Nick Harvey: To ask the Secretary of State for Defence how many (a) overpayments and (b) underpayments there were to Armed Forces personnel in each month since January 2007; and at what cost. 
|The following notes specifically relate to months with 2,000+ over/underpayments:|
(1) Following migration of Army data onto the JPA system, a decision was taken not to recover some elements until the migration process had been validated. Recovered in May.
(2) The majority of the underpayment were caused by University Officer Training Corps inputs. 3,340 minor errors were encountered due to the non migration of some data elements resulting in minor over or underpayments. Resolved in month.
(3) The majority of the overpayments (2,611) were due to double payment of the female clothing grant to reservists (£4.50), recovered in October.
(4) Comprised 35,553 incorrect deductions of £3.00 in respect of contributions to the discontinued Royal Navy and Royal Marines Dependants Fund, and 10,752 underpayments of Home to Duty Travel claims for Royal Navy reservists. The former was re-credited to pay accounts in October, and the latter underpayments paid in September.
(5) 4,249 additional cases occurred where the incorrect rank on the Joint Personnel Administration system would have generated an incorrect payment. Corrective action was taken in time for the October pay run.
Details of the specific over and underpayments to individuals could be provided only at disproportionate cost. Error rates are expected to decrease as the professional users (unit admin, manpower specialists) gain familiarity with the system and undergo follow on training, consolidating their knowledge with lessons identified from the JPA project and formal user groups both single and tri-service.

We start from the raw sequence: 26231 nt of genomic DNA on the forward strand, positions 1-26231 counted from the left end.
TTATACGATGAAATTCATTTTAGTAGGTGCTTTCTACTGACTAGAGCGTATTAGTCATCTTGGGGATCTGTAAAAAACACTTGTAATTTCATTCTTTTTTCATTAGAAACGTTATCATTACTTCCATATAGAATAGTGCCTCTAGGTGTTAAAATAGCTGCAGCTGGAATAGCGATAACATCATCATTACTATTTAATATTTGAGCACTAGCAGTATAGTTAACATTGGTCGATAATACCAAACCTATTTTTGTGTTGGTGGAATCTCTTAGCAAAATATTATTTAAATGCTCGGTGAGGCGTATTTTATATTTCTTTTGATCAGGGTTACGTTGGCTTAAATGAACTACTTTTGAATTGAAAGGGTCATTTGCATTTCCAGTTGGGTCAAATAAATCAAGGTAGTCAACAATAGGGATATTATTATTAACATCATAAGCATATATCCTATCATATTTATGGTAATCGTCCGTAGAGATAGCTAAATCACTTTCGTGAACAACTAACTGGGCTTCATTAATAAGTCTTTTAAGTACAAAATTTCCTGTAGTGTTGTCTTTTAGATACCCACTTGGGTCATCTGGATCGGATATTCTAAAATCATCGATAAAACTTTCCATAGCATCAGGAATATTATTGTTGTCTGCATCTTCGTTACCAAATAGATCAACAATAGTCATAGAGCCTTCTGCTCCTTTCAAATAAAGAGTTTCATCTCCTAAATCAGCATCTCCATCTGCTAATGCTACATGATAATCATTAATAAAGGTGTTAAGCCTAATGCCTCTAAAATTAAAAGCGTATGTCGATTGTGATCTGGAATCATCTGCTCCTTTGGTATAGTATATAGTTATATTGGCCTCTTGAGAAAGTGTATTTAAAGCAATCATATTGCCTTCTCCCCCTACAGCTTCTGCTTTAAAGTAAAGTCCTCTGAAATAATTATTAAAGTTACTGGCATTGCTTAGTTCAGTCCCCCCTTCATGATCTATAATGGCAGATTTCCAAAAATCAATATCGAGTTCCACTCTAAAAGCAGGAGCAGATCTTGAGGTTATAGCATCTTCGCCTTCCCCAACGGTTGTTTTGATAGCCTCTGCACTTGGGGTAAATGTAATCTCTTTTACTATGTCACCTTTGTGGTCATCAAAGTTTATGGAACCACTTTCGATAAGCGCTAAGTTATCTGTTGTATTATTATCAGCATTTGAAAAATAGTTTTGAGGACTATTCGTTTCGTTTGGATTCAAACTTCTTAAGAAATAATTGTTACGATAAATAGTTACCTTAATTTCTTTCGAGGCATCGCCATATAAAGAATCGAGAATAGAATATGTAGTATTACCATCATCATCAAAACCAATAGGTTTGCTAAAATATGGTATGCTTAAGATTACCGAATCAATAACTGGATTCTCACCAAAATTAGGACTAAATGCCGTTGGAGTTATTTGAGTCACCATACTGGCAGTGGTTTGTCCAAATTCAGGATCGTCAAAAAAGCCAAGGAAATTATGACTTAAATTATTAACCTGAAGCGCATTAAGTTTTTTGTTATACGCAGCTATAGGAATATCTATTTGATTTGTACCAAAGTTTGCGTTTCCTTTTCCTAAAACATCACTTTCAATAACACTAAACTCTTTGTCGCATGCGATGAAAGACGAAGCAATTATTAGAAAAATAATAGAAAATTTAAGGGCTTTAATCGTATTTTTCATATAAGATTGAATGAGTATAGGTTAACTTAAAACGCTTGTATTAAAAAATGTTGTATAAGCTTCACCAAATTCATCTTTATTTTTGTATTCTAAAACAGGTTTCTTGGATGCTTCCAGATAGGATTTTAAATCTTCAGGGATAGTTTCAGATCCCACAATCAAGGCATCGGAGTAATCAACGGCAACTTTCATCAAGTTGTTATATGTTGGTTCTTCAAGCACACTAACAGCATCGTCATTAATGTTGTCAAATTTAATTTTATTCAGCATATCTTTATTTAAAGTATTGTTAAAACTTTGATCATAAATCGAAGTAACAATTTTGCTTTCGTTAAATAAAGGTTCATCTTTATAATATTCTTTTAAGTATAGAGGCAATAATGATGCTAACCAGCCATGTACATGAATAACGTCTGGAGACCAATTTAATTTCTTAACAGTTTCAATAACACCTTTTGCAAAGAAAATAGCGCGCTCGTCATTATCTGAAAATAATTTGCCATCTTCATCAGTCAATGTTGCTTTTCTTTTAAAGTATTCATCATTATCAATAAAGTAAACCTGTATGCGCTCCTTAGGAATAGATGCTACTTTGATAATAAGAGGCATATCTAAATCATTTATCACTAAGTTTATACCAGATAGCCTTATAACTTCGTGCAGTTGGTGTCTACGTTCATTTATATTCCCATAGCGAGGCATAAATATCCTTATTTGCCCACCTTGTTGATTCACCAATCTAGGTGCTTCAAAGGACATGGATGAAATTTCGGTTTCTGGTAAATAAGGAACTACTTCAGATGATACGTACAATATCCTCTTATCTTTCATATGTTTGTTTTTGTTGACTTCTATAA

|Change in the average salary||Change in RPI|
The average salary per financial year from 2001-02 for military personnel has been calculated using (i) the number of full-time equivalent service personnel and (ii) the expenditure recorded in the department's accounts for service salaries and wages. These figures include some allowances, such as separation allowance, and education allowance, which are included with pay.
Derek Twigg: The Department does not have a specific budget ceiling for telephone allowances. Each eligible Service person is entitled to 30 minutes of publicly funded call time per week. The cost of this call time will vary according to whether the call is made on a cabin satellite telephone, an IRIDIUM satellite telephone, an INMARSAT telephone or by one of several other means and whether the call is made to a UK landline, mobile telephone or to an overseas destination. The amount paid will also vary dependent upon the amount of the allowance personnel use. Moreover, whilst telephone allowances for exercises and enduring tasks such as the Falkland Islands are paid for by the Department, the cost of the telephone allowance for personnel deployed on contingent operations, e.g. Iraq and Afghanistan, is met by HM Treasury and is not paid from the Ministry of Defence budget. For illustrative purposes only, the average amount paid to the welfare communications contractor for the second half of Financial Year 2006-2007, after the allowance had increased to 30 minutes, was £504,000 per month. This would equate to some £6 million per annum.
|Rank||Average salary (£)|
The figures refer to service personnel who are on the main pay scales and exclude specialist groups such as Chaplains, Veterinary Officers, Officers Promoted from the Ranks and Medical and Dental Officers. Basic pay refers to salary paid in accordance with an individuals rank, length of service and trade. Specialist pay, allowances and other payments have been excluded. For illustrative purposes Army ranks have been used.
All armed forces personnel are on incremental pay ranges. The above averages have been calculated by taking the pay bill for the incremental range for each rank or rank grouping and dividing by the number of service personnel on it.